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Farm Glance: Four Season Farm, part one

August 25, 2010

The Four Season Farm on-site store also serves as the Cape Rosier Artist Collective art gallery.

We feel particularly fortunate to be writing this post for we know that many seasoned and aspiring farmers would love to visit Four Season Farm, home of Barbara Damrosch and Eliot Coleman. And if you don’t quite know why that is, simply visit a green thumb and take a peak at his or her library: it is likely you will find a few of the books written by Barbara and Eliot. With their lifelong dedication to organic farming and gardening, there is no doubt that Barbara and Eliot have, and will continue to, inspire and inform generations of gardeners and small-scale farmers. As you can imagine, it was a real treat to spend time with them and the Four Season team. We met the people and saw the place behind the books and delighted in both stories of  how they started-Eliot purchased the 60 acre wooded property from Scott and Helen Nearing at $33 per acre and cleared it by hand-and where they are heading-ideas for new tools or systems are plentiful at Four Season Farm.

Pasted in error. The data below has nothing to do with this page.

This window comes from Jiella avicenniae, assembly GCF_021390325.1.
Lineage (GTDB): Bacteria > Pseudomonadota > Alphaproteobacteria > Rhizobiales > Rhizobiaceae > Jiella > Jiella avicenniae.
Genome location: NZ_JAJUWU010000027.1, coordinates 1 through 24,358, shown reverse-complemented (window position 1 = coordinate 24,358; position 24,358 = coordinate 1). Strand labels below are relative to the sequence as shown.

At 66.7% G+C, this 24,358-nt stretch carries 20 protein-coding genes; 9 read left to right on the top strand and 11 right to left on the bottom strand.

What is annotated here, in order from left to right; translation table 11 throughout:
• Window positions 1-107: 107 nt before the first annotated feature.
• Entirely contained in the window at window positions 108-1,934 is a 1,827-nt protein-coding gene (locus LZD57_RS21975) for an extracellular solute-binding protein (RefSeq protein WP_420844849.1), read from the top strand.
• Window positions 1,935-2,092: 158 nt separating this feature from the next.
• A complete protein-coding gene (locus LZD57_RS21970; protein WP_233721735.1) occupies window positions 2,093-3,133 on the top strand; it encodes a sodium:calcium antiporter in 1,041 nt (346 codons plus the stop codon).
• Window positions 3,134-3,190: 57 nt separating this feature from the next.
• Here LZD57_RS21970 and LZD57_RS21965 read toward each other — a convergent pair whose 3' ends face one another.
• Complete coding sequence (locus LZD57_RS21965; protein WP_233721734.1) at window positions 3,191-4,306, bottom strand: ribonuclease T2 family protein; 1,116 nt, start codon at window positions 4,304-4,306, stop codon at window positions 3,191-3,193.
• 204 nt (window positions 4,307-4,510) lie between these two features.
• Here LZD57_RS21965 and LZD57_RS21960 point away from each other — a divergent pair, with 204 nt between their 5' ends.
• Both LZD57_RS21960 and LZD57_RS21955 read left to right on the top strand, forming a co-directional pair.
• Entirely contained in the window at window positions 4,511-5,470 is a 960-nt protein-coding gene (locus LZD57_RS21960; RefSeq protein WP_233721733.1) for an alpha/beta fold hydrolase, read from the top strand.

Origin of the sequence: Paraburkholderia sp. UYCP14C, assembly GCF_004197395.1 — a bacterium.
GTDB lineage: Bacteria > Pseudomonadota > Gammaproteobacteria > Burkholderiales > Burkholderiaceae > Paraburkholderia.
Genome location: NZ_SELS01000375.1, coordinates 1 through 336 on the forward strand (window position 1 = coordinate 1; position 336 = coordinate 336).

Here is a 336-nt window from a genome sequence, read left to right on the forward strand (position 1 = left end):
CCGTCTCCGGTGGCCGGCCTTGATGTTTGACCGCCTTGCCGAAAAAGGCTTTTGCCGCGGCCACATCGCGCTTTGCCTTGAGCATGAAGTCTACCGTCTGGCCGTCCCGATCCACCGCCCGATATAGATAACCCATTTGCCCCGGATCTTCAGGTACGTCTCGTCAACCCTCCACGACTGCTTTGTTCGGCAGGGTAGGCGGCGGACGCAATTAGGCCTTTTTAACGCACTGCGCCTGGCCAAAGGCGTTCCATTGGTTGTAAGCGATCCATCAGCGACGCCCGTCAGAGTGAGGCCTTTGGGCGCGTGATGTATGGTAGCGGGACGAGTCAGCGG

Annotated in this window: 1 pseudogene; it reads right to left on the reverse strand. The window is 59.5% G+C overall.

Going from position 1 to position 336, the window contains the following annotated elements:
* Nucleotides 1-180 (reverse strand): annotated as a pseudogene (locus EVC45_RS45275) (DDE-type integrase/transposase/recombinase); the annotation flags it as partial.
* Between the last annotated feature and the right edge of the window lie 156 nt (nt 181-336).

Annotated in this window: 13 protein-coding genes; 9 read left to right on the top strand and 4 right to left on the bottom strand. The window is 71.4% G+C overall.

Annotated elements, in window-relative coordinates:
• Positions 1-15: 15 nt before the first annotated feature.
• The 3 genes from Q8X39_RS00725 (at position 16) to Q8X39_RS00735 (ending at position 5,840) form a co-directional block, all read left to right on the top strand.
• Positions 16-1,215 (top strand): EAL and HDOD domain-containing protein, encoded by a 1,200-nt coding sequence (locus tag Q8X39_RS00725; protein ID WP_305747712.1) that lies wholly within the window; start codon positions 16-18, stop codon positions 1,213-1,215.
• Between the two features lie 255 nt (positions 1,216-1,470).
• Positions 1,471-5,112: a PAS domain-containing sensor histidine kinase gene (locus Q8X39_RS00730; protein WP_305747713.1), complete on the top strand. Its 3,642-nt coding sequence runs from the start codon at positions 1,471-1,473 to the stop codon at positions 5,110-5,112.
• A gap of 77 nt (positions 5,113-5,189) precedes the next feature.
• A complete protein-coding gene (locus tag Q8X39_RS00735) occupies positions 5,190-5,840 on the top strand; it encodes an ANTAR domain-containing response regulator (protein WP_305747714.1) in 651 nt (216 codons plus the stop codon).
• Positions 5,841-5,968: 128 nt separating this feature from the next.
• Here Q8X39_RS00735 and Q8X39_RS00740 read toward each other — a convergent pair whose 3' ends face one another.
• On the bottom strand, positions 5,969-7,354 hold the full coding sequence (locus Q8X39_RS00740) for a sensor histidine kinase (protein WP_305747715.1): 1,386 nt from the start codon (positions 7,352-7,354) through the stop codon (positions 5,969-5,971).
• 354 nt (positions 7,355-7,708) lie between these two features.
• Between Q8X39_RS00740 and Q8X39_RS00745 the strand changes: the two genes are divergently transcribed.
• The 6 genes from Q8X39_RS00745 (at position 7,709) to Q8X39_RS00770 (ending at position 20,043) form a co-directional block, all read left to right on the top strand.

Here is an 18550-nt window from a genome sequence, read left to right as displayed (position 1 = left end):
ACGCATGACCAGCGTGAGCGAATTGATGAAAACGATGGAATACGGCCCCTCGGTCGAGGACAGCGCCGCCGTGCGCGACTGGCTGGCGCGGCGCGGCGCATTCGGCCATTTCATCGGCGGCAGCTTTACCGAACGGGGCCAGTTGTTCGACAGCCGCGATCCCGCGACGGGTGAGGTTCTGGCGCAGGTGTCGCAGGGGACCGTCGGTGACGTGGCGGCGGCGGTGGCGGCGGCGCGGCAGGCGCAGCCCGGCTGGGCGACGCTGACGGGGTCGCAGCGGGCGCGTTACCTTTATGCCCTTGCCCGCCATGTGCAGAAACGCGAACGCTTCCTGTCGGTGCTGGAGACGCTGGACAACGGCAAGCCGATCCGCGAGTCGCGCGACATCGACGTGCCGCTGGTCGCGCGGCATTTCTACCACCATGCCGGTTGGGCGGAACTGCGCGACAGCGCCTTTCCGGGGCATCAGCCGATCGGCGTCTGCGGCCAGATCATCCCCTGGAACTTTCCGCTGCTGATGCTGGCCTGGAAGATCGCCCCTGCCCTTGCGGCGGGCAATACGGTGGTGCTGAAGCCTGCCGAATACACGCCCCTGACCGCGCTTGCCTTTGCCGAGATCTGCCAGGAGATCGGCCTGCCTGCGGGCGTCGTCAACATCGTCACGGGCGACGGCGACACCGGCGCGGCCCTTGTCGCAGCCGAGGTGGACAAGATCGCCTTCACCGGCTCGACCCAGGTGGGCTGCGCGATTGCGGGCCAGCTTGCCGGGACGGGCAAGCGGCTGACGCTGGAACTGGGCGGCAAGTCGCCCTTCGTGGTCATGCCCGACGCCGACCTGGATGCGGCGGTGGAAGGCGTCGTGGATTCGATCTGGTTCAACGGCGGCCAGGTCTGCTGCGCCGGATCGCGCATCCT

Below is a glimpse of what we came across during our stay.

We came to know the tunnel shown above as the “$300 greenhouse”.

These hoop benders are available from http://www.hoopbenders.net and Johnny's Seeds.

Designed by the Four Season’s team, this small greenhouse can be assembled with materials found at any hardware store for the modest sum of approximately $300 (US, we should add). But here’s the trick: While it is not challenging to find the pipes to make the hoops, try bending those very pipes evenly with a home-made rig and you will understand the beauty of these hoop benders. Check out this video to see how they work. As for the greenhouse, Eliot mentioned that his upcoming book should include the detailed plan. Meanwhile, we’ll be bending pipes!

To secure and tighten the plastic onto the greenhouse, these home-made clamps are a cheap alternative to channel lock.

A close up of the $300 greenhouse ''scissor doors''.

As shown above, the latest generation of Eliot's chicken tractor makes use of the hoop benders.


We drove to the Bucksport farmer’s market to see the Four Season Farm stand in action. See below how the whole unit is self contained: fill it with veggies, use the van to bring it to the local farmer’s market, open it up, arrange the produce and flowers, and voilà: this great example of craftmanship is both ingenious and elegant. Now what we want to know is, can we make a similar stand light enough to be pulled by a bicycle?

Fully loaded and ready to go

All set up and waiting for the market to start

Continued: check out part two of the Four Season Farm Glance.

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2 Comments leave one →
  1. sarah permalink
    October 30, 2010 10:16 am

    love the site

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  1. Farm Glance: Four Season Farm, part two « Seeking Farmland

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